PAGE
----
Most folks, though certainly not all, would likely agree that as a species, we're pretty close to the top of the food chain. Certainly we're the species that seems to have the highest degree of self-awareness. This is not to say, however, that we are uniformly brilliant; some of us, regrettably, are a few fries short of a Happy Meal.

I fail the fast-food test myself, mostly because, at least according to some, I'm being held prisoner by my own penchant for romantic nonsense; were I a more sensible soul, I would presumably eschew this sort of sappiness and turn my efforts towards something productive — like, say, a batch file that surreptitiously installs "FORMAT C:" in someone's StartUp folder.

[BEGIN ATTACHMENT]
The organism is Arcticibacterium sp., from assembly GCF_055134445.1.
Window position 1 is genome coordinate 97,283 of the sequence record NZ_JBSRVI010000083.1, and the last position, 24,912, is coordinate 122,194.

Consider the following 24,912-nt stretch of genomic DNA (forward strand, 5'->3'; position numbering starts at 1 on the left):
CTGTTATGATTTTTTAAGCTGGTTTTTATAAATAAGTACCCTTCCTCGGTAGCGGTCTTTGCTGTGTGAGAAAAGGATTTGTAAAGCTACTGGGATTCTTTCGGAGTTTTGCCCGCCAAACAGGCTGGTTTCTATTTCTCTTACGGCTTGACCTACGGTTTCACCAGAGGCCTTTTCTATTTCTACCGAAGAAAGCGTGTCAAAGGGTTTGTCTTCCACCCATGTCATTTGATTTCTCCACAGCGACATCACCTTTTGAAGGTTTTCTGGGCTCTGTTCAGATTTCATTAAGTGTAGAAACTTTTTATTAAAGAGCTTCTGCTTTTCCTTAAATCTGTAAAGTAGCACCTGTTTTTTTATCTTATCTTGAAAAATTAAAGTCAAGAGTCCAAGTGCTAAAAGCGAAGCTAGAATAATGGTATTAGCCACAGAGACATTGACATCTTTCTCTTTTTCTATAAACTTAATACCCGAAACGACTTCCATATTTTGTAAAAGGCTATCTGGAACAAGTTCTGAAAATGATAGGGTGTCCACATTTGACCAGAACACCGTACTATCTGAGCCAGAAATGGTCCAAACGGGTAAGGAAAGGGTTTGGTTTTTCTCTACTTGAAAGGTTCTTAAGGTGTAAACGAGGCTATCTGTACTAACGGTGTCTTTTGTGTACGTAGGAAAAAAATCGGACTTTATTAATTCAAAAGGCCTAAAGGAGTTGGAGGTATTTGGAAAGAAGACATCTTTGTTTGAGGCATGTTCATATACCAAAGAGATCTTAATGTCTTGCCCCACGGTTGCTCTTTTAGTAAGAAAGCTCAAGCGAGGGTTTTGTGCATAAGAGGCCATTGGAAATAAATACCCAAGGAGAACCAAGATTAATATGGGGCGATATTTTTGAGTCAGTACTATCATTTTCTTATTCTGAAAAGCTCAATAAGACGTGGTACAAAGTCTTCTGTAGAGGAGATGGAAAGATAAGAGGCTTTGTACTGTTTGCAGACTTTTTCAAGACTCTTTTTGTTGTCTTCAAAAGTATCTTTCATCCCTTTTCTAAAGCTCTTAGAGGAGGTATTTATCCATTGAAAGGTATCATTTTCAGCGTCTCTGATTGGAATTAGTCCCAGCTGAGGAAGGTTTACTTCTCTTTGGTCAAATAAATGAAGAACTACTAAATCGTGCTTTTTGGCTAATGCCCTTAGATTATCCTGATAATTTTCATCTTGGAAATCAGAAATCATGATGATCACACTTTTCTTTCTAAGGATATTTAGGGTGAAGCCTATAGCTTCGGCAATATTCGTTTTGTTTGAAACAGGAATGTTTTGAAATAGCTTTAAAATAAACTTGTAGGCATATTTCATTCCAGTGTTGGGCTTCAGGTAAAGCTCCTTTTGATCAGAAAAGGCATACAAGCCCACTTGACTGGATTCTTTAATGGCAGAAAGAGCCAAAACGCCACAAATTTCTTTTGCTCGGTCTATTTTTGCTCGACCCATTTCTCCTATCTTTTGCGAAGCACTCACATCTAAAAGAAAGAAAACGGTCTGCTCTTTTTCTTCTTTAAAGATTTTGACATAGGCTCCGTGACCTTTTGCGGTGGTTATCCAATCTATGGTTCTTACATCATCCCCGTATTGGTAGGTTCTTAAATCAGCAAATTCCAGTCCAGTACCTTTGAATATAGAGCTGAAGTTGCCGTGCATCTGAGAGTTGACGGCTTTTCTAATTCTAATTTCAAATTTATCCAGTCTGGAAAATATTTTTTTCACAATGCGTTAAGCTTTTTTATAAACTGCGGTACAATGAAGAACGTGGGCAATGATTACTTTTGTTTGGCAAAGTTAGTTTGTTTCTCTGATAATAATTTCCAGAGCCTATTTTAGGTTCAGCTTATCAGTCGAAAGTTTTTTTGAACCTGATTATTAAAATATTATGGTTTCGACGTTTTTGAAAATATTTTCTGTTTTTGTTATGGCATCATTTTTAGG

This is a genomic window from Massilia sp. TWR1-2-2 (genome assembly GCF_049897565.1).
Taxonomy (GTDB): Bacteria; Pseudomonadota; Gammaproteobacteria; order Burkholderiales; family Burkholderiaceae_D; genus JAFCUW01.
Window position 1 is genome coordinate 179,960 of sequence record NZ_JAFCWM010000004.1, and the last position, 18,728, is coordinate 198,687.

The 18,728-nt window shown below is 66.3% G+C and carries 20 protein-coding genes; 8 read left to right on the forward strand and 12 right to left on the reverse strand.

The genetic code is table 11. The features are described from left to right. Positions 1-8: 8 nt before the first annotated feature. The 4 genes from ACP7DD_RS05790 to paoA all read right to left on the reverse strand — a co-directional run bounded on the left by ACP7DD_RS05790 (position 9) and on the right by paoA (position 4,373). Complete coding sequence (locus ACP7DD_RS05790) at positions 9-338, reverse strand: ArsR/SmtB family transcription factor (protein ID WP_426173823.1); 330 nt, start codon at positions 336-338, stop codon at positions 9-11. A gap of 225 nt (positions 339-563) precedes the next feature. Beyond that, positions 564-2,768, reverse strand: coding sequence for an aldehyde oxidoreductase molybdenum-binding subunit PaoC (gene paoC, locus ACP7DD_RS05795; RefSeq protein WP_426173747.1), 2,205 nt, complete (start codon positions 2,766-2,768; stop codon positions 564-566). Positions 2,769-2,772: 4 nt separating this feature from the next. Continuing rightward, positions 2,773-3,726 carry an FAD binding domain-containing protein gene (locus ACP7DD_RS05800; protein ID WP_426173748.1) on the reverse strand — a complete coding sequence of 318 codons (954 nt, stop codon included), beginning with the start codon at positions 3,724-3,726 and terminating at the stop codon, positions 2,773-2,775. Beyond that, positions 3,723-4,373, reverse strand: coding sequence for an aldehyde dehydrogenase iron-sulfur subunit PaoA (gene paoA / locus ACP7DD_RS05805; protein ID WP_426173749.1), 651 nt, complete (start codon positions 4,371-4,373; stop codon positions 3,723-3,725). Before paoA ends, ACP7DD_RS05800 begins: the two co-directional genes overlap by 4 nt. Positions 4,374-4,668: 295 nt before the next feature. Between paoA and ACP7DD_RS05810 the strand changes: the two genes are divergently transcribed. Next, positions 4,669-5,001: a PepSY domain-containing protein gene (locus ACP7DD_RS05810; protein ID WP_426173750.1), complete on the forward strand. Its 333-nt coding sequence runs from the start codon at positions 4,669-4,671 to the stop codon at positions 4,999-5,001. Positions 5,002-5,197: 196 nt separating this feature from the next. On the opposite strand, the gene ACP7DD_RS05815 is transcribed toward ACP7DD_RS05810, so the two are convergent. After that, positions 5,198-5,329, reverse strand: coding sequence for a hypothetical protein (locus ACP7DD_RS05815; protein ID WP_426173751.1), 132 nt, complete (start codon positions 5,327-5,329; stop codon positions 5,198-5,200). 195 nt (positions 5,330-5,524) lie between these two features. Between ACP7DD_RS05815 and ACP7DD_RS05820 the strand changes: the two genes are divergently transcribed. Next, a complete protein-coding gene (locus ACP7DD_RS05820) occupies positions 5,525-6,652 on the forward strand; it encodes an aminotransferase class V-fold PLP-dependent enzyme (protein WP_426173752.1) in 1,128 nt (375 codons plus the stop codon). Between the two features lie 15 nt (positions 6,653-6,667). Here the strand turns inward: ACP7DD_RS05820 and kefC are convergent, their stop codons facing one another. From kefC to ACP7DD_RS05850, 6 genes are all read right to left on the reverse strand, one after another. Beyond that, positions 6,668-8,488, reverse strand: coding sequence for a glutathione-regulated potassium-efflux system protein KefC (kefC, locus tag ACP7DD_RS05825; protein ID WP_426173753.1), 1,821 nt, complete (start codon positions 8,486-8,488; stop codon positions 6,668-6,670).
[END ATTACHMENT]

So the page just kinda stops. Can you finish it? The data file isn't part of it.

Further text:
Of course, the complainers have the hard facts on their side. I protest that I'm simply trying to take a reasonable approach to the matter, but inevitably my arguments come off as either self-righteous or whiny; apparently I'm supposed to suppress whatever desires I may have and act, er, sensibly. And there's some truth to that, I suppose. If the budget is never going to permit Mercedes ownership, I really can't justify pestering the nearest Benz vendor to allow me so much as a test drive. Most of my desires are not easily realizable, if at all, and I know it, and worse yet, everyone else knows it.

Against this sort of onslaught, I haven't much defense. Despite all the evidence to the contrary, I would truly like to believe that there is actually someone for me after all. If this be a delusion — and there's no reason on earth to think that it isn't — would it be that difficult to let me hold on to it a little bit longer?

The Vent

1 November 1999

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 Copyright © 1999 by Charles G. Hill